C40 Voices: Kathryn Vines, Climate Risk Assessment Network Director
Climate change mitigation and adaptation are inextricably linked and must be pursued with equal urgency.
This month has seen two extensive reports from the Intergovernmental Panel on Climate Change (IPCC) covering, in turn, the topics of climate change adaptation and mitigation. Those who argue against action to reduce our dependency on hydro-carbons have fuelled the perception in the popular press that we can choose between these two spheres of action – preventing climate change through carbon emissions reductions on the one hand, or adapting to its impacts on the other. Most notably, it seems, an idea has taken root that we can simply adapt to the changes in store for us, and therefore needn’t go to great lengths to agree or implement global emissions reductions.
This notion is false – recklessly so. It is true that we must adapt. Climate change adaptation is required to manage and minimize the risks that result from rising global temperatures, such as sea level rise, and changes to intensity and frequency of storm surges, heat waves or drought. The global community has made the assessment that we can only “safely” adapt to climate change if we constrain average global temperature rises to 2 degrees Celsius above the pre-industrial average.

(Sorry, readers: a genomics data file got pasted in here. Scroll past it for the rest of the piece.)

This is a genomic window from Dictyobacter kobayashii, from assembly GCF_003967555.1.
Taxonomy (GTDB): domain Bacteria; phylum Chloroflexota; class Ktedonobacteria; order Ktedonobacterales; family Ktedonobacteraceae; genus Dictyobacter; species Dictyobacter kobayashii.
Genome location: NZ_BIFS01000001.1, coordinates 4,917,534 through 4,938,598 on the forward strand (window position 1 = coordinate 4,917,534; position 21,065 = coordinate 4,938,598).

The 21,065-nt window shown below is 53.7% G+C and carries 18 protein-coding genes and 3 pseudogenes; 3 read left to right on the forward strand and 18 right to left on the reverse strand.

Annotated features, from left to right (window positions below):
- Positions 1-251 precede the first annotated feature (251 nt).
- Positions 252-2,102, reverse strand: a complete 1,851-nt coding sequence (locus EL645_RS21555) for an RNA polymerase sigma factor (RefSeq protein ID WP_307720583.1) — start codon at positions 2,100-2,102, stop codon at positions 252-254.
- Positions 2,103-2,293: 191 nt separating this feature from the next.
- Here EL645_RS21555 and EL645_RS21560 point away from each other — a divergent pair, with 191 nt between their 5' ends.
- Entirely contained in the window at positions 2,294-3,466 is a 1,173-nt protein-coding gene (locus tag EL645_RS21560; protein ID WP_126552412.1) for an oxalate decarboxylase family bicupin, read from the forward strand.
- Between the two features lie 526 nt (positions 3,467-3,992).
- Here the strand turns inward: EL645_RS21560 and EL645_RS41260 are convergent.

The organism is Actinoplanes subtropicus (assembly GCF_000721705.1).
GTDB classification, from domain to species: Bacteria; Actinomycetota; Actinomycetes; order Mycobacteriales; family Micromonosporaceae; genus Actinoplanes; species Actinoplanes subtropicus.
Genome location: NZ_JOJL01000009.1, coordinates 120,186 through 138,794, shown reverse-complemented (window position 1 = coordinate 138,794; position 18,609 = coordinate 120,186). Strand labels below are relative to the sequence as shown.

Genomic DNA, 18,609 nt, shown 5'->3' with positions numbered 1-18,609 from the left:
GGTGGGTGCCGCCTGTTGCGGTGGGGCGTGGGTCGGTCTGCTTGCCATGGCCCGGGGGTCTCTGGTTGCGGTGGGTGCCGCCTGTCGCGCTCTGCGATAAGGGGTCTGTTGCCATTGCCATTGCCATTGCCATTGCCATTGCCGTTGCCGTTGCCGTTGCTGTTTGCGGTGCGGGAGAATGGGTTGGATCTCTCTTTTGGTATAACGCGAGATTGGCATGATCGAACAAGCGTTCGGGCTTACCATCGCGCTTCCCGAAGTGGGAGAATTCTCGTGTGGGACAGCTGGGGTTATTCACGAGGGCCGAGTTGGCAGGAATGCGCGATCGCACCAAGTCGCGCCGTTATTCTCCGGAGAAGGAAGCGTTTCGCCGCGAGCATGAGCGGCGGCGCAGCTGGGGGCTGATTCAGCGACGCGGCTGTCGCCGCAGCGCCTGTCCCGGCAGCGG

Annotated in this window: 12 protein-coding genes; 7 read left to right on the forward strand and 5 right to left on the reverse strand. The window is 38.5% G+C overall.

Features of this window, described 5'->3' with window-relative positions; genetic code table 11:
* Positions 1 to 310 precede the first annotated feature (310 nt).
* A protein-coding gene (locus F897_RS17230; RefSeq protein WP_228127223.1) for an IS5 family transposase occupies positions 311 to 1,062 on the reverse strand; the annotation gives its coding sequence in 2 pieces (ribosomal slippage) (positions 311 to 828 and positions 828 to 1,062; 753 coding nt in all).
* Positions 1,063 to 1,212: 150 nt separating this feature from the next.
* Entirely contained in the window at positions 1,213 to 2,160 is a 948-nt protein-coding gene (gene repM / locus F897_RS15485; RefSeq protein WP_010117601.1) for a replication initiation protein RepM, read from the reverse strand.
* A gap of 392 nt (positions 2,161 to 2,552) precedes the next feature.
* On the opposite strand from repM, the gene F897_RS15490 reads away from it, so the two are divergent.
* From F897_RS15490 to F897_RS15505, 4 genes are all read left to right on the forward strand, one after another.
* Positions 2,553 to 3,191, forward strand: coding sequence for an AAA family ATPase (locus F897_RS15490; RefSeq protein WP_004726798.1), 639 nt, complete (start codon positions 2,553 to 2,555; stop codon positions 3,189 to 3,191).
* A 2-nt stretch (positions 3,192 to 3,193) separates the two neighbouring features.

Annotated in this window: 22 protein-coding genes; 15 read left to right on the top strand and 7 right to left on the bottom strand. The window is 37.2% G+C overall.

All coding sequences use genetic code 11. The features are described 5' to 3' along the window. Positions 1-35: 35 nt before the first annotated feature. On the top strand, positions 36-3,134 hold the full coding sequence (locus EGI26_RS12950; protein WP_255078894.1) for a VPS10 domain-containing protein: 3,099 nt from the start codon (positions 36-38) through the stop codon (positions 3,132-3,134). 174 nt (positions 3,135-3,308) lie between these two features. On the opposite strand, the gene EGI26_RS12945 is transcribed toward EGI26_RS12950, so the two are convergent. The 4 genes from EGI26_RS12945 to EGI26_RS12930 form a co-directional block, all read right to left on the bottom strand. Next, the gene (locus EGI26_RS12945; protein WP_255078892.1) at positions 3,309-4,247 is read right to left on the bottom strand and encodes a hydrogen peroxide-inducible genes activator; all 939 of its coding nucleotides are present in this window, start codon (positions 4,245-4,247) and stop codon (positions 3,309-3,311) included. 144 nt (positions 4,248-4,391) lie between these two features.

The truth is beyond a 2 degree temperature rise, we don’t know if there is capacity for humanity and our environment to adapt. But we do know that it will be much harder, and that cutting emissions will reduce global warming and its impacts. Therefore, mitigation is one of the most reliable “tools” in the adaptation toolbox. There is also the matter of cost. British Economist Lord Stern argued most cogently that the future cost of inaction on cutting emissions (e.g. the devastation of powerful storms, the need for sea walls to protect our cities) far outweigh that of taking action today to build a low carbon economy.
Climate change mitigation and adaptation are inextricably linked and must be pursued with equal urgency. C40 cities get it -- and are leading the way on both fronts. In C40’s recent survey, 98% of C40 cities said climate change presents a significant risk to their city, and more than 80% are allocating funding and staff towards this area.
C40’s Climate Risk Assessment Network is helping cities to exchange best practices in understanding and prioritizing risk and planning investment to build more resilient cities. Our Cool Cities and Sustainable Urban Development Networks are also catalyzing action at the intersection of adaptation and mitigation – for example through encouraging green roofs that both protect against increasing temperatures, and reduce energy consumption. C40 cities have already delivered more than 2,000 thousand actions in these areas -- and with support from C40, will continue to pursue both mitigation and adaption to create resilient cities and a less risky climate future.